Technology Startups

How Amagi tweaked geography to cash in on targeted TV ads

6 Jul, 2012

Amagi Media Labs Pvt Ltd, a Bangalore-based technology and media startup that facilitates geographic targeting of television advertisements, thrives on the contrarian school of thought. Perhaps, it has taken a cue from its founders, who themselves believe they are "abnormal people".

When everyone in Earth and Mars were rooting for IITs, Baskar Subramanian, one of the founders of Amagi, dropped out of IIT Mumbai. He was working before joining IIT, but left his job to join the premier institution.  Subramanian later learnt that there is no substitute to embracing skills on-the-job and there ended his IIT stint.

When the universe anointed Internet and mobile as the future of digital media, Amagi Media chose to look the other way– It embraced TV.


"We chose TV for a couple of reasons. Even though broadcast TV is the largest digital media worldwide, it was still not leveraging technology in a big way. It was also the only medium where there was no geographic targeting of advertisements, except by regional language channels. And regional SME advertising on TV was a fast growing, but a largely unaddressed space," said Srinivasan Karapattu (or Srini), co-founder, Amagi.

Amagi facilitates geographic targeting of television advertisements. Simply put, if viewers in Mumbai and Delhi are watching same TV channel, they will still see different ads, depending on their geographical location. For example, if it is a Magicbricks.com ad, the Mumbai viewer will see the ad for properties in Mumbai, while the Delhi guy will see the same ad for properties in Delhi, thanks to the technology to facilitate targeted advertising developed by Amagi.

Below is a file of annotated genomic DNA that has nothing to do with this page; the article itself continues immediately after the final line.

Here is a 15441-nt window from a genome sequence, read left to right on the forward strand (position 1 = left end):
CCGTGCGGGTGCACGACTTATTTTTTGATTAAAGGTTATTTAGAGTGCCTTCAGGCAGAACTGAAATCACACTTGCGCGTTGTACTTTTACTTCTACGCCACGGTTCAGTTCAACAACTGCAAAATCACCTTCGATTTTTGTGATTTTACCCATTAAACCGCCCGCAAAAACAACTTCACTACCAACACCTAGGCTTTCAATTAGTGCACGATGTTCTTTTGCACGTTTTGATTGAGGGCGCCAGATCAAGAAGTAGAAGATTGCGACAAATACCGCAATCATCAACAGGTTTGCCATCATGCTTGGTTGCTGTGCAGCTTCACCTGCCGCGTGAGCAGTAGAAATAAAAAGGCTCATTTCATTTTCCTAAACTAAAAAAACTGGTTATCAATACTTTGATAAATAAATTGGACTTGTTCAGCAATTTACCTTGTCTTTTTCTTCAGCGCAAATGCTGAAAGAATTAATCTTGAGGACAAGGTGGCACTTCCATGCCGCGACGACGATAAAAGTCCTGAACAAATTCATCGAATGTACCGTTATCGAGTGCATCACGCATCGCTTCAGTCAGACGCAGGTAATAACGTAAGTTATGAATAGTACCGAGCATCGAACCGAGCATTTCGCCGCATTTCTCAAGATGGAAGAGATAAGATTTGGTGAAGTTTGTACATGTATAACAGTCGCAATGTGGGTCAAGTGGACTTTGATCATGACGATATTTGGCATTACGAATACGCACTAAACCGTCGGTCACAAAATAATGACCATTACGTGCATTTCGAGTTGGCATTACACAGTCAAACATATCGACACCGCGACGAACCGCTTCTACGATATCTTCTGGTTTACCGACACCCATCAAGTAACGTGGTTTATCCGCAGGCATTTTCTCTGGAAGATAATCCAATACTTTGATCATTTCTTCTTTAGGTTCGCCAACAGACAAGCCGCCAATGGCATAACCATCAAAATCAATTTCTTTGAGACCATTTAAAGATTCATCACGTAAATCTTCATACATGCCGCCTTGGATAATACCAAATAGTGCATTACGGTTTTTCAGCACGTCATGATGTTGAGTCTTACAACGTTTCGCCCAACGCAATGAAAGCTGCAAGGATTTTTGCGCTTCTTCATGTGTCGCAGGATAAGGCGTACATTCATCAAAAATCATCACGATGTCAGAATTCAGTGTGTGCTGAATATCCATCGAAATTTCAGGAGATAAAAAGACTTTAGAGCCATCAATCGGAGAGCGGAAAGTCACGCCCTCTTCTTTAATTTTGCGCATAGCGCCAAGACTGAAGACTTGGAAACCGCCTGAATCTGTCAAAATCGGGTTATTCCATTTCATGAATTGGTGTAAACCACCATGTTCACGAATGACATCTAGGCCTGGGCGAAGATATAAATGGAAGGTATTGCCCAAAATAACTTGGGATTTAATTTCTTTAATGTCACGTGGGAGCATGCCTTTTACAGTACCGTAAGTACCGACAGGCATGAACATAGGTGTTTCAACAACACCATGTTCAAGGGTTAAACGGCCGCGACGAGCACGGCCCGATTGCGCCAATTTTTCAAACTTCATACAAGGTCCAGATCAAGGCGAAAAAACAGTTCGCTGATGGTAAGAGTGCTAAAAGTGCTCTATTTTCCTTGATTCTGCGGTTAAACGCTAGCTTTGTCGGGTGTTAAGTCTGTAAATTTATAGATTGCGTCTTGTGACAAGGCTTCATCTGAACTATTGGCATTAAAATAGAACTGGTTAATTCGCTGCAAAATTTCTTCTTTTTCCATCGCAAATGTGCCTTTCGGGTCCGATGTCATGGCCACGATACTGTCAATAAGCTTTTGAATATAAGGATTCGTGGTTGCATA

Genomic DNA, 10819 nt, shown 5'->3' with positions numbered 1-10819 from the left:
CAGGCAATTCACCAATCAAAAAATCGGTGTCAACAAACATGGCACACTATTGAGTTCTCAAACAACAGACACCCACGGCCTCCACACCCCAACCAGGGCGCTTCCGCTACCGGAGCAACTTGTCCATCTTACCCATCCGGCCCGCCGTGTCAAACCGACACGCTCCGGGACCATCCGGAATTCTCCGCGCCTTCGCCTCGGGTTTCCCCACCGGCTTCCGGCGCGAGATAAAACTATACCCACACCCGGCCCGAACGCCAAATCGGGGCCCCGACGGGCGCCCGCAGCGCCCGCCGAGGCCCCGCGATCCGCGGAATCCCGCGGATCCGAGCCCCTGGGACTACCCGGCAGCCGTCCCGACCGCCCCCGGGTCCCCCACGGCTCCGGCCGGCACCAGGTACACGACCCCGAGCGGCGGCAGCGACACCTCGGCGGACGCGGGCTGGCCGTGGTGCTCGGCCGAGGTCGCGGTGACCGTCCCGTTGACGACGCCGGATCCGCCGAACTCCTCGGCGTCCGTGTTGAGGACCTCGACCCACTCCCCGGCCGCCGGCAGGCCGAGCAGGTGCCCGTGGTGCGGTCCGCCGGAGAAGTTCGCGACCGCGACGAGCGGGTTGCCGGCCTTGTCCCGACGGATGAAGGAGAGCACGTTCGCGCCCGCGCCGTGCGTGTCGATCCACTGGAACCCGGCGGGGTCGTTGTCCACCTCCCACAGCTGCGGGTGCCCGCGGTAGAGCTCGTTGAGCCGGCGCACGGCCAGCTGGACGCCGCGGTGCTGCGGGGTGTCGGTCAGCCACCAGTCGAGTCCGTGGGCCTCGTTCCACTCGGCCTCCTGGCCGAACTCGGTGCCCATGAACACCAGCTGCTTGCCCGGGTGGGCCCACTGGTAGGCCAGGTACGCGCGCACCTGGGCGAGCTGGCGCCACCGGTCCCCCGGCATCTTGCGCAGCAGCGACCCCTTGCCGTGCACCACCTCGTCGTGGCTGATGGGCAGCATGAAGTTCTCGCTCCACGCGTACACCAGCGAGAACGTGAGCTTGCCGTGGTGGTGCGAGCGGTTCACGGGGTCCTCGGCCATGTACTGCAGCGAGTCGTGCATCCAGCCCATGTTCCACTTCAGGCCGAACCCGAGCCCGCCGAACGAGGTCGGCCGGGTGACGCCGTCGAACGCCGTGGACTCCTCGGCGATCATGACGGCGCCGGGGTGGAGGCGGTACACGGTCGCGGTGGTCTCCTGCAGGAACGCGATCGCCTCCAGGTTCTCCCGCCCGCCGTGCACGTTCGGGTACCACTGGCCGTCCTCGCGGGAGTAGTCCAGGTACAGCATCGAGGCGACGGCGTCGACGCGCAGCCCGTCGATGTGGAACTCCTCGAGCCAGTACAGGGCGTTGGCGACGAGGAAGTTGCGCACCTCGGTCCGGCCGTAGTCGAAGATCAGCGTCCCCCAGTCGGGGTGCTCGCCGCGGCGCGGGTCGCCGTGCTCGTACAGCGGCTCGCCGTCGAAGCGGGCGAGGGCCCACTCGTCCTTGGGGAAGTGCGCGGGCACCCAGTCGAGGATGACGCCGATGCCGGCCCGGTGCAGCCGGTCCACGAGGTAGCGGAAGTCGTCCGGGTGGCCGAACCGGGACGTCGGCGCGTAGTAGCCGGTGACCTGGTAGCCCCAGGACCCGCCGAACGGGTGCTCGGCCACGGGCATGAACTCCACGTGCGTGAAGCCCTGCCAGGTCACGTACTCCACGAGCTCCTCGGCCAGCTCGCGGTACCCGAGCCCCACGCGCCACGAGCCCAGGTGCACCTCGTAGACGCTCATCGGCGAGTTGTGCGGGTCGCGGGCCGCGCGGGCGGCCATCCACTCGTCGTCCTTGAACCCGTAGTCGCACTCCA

"Before Amagi, targeted advertising was only time-slot based, we added location to the mix. We provide regional brands with an opportunity to advertise on a national platform. The national brands already have that," said Srini.


The startup was founded by Baskar Subramanian, Srinivasan KA and Srividhya Srinivasan in February 2008. Prior to Amagi, they had also co-founded another technology company, Impulsesoft Pvt Ltd., a bluetooth audio solutions provider. Impulsesoft was later acquired by SiRF, a Nasdaq-listed semiconductor firm based in the US. After the acquisition, they held key positions at SiRF, before ushering in Amagi.

Last August, Amagi raised Rs 25 crore from the Nadathur Group, an investment firm founded by Infosys' co-founder NS Raghavan. The firm has so far raised Rs 37 crore. Nadathur has invested in all its three rounds of fund-raising, primarily spent on R&D, technology, expansion into new cities and marketing.  The company is looking to raise more funds in the next couple of months.

"Amagi intends to raise about Rs 50 crore in its second round of funding. The funds will be used for ramping up its revenue by scaling its ad inventory purchase from TV networks and for expanding its reach across all the Hindi-speaking markets," Baskar Subramanian, co-founder, Amagi.


A peek into future

"Targeting advertising on the regional level is big business. The regional print advertising market is already worth over Rs 4,500 crore, while advertising on regional TV channels is a nearly Rs 1,000-crore market. Hence, targeted TV advertising on the basis of geography (on both regional as well national TV channels) has the opportunity to grow to a Rs 4,000 crore market in five years," says Srini.